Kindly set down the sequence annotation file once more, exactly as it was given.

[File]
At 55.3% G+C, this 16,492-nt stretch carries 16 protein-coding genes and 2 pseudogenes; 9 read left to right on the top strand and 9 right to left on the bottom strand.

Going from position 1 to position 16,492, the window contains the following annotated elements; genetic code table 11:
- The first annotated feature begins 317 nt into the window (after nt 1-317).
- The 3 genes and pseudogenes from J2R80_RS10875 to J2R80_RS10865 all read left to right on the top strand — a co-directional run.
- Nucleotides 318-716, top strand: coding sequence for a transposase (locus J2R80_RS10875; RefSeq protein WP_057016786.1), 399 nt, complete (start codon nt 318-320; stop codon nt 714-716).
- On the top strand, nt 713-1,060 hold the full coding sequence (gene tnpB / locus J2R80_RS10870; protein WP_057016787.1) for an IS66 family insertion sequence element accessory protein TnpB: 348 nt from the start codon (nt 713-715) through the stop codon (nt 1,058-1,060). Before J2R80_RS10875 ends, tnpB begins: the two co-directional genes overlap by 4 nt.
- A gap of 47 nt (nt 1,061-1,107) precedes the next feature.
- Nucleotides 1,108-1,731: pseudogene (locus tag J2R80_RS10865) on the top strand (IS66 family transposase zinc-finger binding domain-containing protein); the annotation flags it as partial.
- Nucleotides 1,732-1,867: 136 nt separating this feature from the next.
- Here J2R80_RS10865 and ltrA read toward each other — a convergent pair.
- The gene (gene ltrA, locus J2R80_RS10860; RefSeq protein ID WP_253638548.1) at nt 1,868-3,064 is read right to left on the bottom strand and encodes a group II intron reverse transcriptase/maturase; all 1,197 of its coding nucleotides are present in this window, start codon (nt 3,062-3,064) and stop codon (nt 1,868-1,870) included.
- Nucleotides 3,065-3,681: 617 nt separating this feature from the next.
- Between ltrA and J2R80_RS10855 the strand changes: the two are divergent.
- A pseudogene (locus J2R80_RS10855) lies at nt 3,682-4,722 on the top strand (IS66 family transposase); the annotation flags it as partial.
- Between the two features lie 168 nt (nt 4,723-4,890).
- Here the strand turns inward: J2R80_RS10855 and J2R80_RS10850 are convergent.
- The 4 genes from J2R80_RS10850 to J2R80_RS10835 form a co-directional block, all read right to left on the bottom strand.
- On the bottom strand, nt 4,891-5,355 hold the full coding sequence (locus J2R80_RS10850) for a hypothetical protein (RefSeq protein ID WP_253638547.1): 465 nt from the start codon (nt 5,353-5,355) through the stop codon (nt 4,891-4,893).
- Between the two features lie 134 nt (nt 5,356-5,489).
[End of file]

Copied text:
At 55.3% G+C, this 16,492-nt stretch carries 16 protein-coding genes and 2 pseudogenes; 9 read left to right on the top strand and 9 right to left on the bottom strand.

Going from position 1 to position 16,492, the window contains the following annotated elements; genetic code table 11:
- The first annotated feature begins 317 nt into the window (after nt 1-317).
- The 3 genes and pseudogenes from J2R80_RS10875 to J2R80_RS10865 all read left to right on the top strand — a co-directional run.
- Nucleotides 318-716, top strand: coding sequence for a transposase (locus J2R80_RS10875; RefSeq protein WP_057016786.1), 399 nt, complete (start codon nt 318-320; stop codon nt 714-716).
- On the top strand, nt 713-1,060 hold the full coding sequence (gene tnpB / locus J2R80_RS10870; protein WP_057016787.1) for an IS66 family insertion sequence element accessory protein TnpB: 348 nt from the start codon (nt 713-715) through the stop codon (nt 1,058-1,060). Before J2R80_RS10875 ends, tnpB begins: the two co-directional genes overlap by 4 nt.
- A gap of 47 nt (nt 1,061-1,107) precedes the next feature.
- Nucleotides 1,108-1,731: pseudogene (locus tag J2R80_RS10865) on the top strand (IS66 family transposase zinc-finger binding domain-containing protein); the annotation flags it as partial.
- Nucleotides 1,732-1,867: 136 nt separating this feature from the next.
- Here J2R80_RS10865 and ltrA read toward each other — a convergent pair.
- The gene (gene ltrA, locus J2R80_RS10860; RefSeq protein ID WP_253638548.1) at nt 1,868-3,064 is read right to left on the bottom strand and encodes a group II intron reverse transcriptase/maturase; all 1,197 of its coding nucleotides are present in this window, start codon (nt 3,062-3,064) and stop codon (nt 1,868-1,870) included.
- Nucleotides 3,065-3,681: 617 nt separating this feature from the next.
- Between ltrA and J2R80_RS10855 the strand changes: the two are divergent.
- A pseudogene (locus J2R80_RS10855) lies at nt 3,682-4,722 on the top strand (IS66 family transposase); the annotation flags it as partial.
- Between the two features lie 168 nt (nt 4,723-4,890).
- Here the strand turns inward: J2R80_RS10855 and J2R80_RS10850 are convergent.
- The 4 genes from J2R80_RS10850 to J2R80_RS10835 form a co-directional block, all read right to left on the bottom strand.
- On the bottom strand, nt 4,891-5,355 hold the full coding sequence (locus J2R80_RS10850) for a hypothetical protein (RefSeq protein ID WP_253638547.1): 465 nt from the start codon (nt 5,353-5,355) through the stop codon (nt 4,891-4,893).
- Between the two features lie 134 nt (nt 5,356-5,489).